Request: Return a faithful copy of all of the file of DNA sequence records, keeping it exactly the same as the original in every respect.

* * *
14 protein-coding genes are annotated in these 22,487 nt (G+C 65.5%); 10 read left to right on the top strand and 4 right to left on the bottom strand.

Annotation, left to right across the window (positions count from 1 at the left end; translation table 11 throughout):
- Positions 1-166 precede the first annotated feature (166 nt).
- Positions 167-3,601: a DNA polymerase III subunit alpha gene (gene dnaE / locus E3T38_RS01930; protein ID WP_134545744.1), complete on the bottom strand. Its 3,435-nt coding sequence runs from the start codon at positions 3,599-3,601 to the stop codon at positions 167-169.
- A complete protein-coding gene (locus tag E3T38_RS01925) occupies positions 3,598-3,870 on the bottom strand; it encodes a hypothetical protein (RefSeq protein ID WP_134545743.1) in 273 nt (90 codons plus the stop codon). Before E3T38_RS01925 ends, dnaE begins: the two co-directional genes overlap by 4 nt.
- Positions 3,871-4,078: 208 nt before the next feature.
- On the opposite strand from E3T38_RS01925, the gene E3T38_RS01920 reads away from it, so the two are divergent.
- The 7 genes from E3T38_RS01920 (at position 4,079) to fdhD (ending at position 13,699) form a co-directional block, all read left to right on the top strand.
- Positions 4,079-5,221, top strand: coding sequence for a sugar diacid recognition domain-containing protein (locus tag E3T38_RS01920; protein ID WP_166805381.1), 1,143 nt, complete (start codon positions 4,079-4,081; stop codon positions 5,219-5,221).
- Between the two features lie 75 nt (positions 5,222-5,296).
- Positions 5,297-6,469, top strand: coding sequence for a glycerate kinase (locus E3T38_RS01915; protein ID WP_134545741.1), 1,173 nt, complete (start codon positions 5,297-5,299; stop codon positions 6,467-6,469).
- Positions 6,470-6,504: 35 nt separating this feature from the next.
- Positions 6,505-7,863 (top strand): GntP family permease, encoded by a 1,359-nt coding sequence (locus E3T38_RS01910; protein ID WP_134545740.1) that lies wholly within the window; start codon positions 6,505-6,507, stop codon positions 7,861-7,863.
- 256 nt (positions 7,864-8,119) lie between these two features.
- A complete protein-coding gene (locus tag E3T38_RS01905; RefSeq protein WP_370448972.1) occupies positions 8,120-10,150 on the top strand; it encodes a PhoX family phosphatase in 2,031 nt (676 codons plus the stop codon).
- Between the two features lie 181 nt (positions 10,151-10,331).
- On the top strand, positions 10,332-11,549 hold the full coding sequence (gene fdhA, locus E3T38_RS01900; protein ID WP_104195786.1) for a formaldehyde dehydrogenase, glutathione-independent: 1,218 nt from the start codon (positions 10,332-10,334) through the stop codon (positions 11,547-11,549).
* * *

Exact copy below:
14 protein-coding genes are annotated in these 22,487 nt (G+C 65.5%); 10 read left to right on the top strand and 4 right to left on the bottom strand.

Annotation, left to right across the window (positions count from 1 at the left end; translation table 11 throughout):
- Positions 1-166 precede the first annotated feature (166 nt).
- Positions 167-3,601: a DNA polymerase III subunit alpha gene (gene dnaE / locus E3T38_RS01930; protein ID WP_134545744.1), complete on the bottom strand. Its 3,435-nt coding sequence runs from the start codon at positions 3,599-3,601 to the stop codon at positions 167-169.
- A complete protein-coding gene (locus tag E3T38_RS01925) occupies positions 3,598-3,870 on the bottom strand; it encodes a hypothetical protein (RefSeq protein ID WP_134545743.1) in 273 nt (90 codons plus the stop codon). Before E3T38_RS01925 ends, dnaE begins: the two co-directional genes overlap by 4 nt.
- Positions 3,871-4,078: 208 nt before the next feature.
- On the opposite strand from E3T38_RS01925, the gene E3T38_RS01920 reads away from it, so the two are divergent.
- The 7 genes from E3T38_RS01920 (at position 4,079) to fdhD (ending at position 13,699) form a co-directional block, all read left to right on the top strand.
- Positions 4,079-5,221, top strand: coding sequence for a sugar diacid recognition domain-containing protein (locus tag E3T38_RS01920; protein ID WP_166805381.1), 1,143 nt, complete (start codon positions 4,079-4,081; stop codon positions 5,219-5,221).
- Between the two features lie 75 nt (positions 5,222-5,296).
- Positions 5,297-6,469, top strand: coding sequence for a glycerate kinase (locus E3T38_RS01915; protein ID WP_134545741.1), 1,173 nt, complete (start codon positions 5,297-5,299; stop codon positions 6,467-6,469).
- Positions 6,470-6,504: 35 nt separating this feature from the next.
- Positions 6,505-7,863 (top strand): GntP family permease, encoded by a 1,359-nt coding sequence (locus E3T38_RS01910; protein ID WP_134545740.1) that lies wholly within the window; start codon positions 6,505-6,507, stop codon positions 7,861-7,863.
- 256 nt (positions 7,864-8,119) lie between these two features.
- A complete protein-coding gene (locus tag E3T38_RS01905; RefSeq protein WP_370448972.1) occupies positions 8,120-10,150 on the top strand; it encodes a PhoX family phosphatase in 2,031 nt (676 codons plus the stop codon).
- Between the two features lie 181 nt (positions 10,151-10,331).
- On the top strand, positions 10,332-11,549 hold the full coding sequence (gene fdhA, locus E3T38_RS01900; protein ID WP_104195786.1) for a formaldehyde dehydrogenase, glutathione-independent: 1,218 nt from the start codon (positions 10,332-10,334) through the stop codon (positions 11,547-11,549).